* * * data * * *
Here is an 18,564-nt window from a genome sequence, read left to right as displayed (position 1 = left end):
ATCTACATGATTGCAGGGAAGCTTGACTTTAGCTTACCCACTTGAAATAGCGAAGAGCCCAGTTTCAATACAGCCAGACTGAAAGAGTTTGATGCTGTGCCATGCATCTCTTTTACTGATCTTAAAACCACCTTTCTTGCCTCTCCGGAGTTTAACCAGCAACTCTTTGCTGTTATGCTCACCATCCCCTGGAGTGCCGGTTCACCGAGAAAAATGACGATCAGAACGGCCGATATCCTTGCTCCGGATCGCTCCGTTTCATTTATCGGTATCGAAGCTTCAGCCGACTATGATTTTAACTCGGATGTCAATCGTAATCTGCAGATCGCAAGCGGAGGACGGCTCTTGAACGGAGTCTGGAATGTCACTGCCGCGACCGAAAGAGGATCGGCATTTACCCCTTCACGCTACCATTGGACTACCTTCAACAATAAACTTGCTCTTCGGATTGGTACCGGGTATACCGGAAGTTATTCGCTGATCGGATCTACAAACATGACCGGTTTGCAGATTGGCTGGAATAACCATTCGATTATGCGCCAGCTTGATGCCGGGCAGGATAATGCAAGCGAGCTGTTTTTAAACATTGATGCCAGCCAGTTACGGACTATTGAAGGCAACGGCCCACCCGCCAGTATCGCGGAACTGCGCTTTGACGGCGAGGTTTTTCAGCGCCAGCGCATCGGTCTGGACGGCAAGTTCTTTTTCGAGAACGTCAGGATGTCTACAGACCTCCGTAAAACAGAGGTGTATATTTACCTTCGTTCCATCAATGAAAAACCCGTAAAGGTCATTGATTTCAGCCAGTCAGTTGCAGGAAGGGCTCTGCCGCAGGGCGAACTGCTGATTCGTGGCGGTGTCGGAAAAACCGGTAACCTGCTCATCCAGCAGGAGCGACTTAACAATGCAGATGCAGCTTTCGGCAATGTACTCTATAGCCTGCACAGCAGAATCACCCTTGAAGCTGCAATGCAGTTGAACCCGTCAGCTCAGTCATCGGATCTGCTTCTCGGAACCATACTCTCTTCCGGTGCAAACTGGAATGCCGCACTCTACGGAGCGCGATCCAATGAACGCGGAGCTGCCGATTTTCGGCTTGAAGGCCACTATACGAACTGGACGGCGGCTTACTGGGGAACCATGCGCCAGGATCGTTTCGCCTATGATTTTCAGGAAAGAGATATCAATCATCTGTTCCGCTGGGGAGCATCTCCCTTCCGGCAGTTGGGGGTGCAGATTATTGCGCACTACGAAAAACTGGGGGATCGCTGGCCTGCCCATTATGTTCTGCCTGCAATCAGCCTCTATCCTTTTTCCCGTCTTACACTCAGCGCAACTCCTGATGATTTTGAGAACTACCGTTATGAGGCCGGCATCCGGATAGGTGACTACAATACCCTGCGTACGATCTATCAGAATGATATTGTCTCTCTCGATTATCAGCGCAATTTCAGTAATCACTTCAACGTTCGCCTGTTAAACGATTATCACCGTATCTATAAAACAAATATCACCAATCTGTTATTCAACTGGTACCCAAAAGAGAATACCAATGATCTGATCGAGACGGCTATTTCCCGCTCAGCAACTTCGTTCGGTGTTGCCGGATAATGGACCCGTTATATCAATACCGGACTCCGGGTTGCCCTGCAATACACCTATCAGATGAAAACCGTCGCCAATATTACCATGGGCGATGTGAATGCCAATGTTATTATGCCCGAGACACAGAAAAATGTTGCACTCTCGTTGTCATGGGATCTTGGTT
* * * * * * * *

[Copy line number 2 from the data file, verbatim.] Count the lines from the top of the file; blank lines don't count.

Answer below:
ATCTACATGATTGCAGGGAAGCTTGACTTTAGCTTACCCACTTGAAATAGCGAAGAGCCCAGTTTCAATACAGCCAGACTGAAAGAGTTTGATGCTGTGCCATGCATCTCTTTTACTGATCTTAAAACCACCTTTCTTGCCTCTCCGGAGTTTAACCAGCAACTCTTTGCTGTTATGCTCACCATCCCCTGGAGTGCCGGTTCACCGAGAAAAATGACGATCAGAACGGCCGATATCCTTGCTCCGGATCGCTCCGTTTCATTTATCGGTATCGAAGCTTCAGCCGACTATGATTTTAACTCGGATGTCAATCGTAATCTGCAGATCGCAAGCGGAGGACGGCTCTTGAACGGAGTCTGGAATGTCACTGCCGCGACCGAAAGAGGATCGGCATTTACCCCTTCACGCTACCATTGGACTACCTTCAACAATAAACTTGCTCTTCGGATTGGTACCGGGTATACCGGAAGTTATTCGCTGATCGGATCTACAAACATGACCGGTTTGCAGATTGGCTGGAATAACCATTCGATTATGCGCCAGCTTGATGCCGGGCAGGATAATGCAAGCGAGCTGTTTTTAAACATTGATGCCAGCCAGTTACGGACTATTGAAGGCAACGGCCCACCCGCCAGTATCGCGGAACTGCGCTTTGACGGCGAGGTTTTTCAGCGCCAGCGCATCGGTCTGGACGGCAAGTTCTTTTTCGAGAACGTCAGGATGTCTACAGACCTCCGTAAAACAGAGGTGTATATTTACCTTCGTTCCATCAATGAAAAACCCGTAAAGGTCATTGATTTCAGCCAGTCAGTTGCAGGAAGGGCTCTGCCGCAGGGCGAACTGCTGATTCGTGGCGGTGTCGGAAAAACCGGTAACCTGCTCATCCAGCAGGAGCGACTTAACAATGCAGATGCAGCTTTCGGCAATGTACTCTATAGCCTGCACAGCAGAATCACCCTTGAAGCTGCAATGCAGTTGAACCCGTCAGCTCAGTCATCGGATCTGCTTCTCGGAACCATACTCTCTTCCGGTGCAAACTGGAATGCCGCACTCTACGGAGCGCGATCCAATGAACGCGGAGCTGCCGATTTTCGGCTTGAAGGCCACTATACGAACTGGACGGCGGCTTACTGGGGAACCATGCGCCAGGATCGTTTCGCCTATGATTTTCAGGAAAGAGATATCAATCATCTGTTCCGCTGGGGAGCATCTCCCTTCCGGCAGTTGGGGGTGCAGATTATTGCGCACTACGAAAAACTGGGGGATCGCTGGCCTGCCCATTATGTTCTGCCTGCAATCAGCCTCTATCCTTTTTCCCGTCTTACACTCAGCGCAACTCCTGATGATTTTGAGAACTACCGTTATGAGGCCGGCATCCGGATAGGTGACTACAATACCCTGCGTACGATCTATCAGAATGATATTGTCTCTCTCGATTATCAGCGCAATTTCAGTAATCACTTCAACGTTCGCCTGTTAAACGATTATCACCGTATCTATAAAACAAATATCACCAATCTGTTATTCAACTGGTACCCAAAAGAGAATACCAATGATCTGATCGAGACGGCTATTTCCCGCTCAGCAACTTCGTTCGGTGTTGCCGGATAATGGACCCGTTATATCAATACCGGACTCCGGGTTGCCCTGCAATACACCTATCAGATGAAAACCGTCGCCAATATTACCATGGGCGATGTGAATGCCAATGTTATTATGCCCGAGACACAGAAAAATGTTGCACTCTCGTTGTCATGGGATCTTGGTT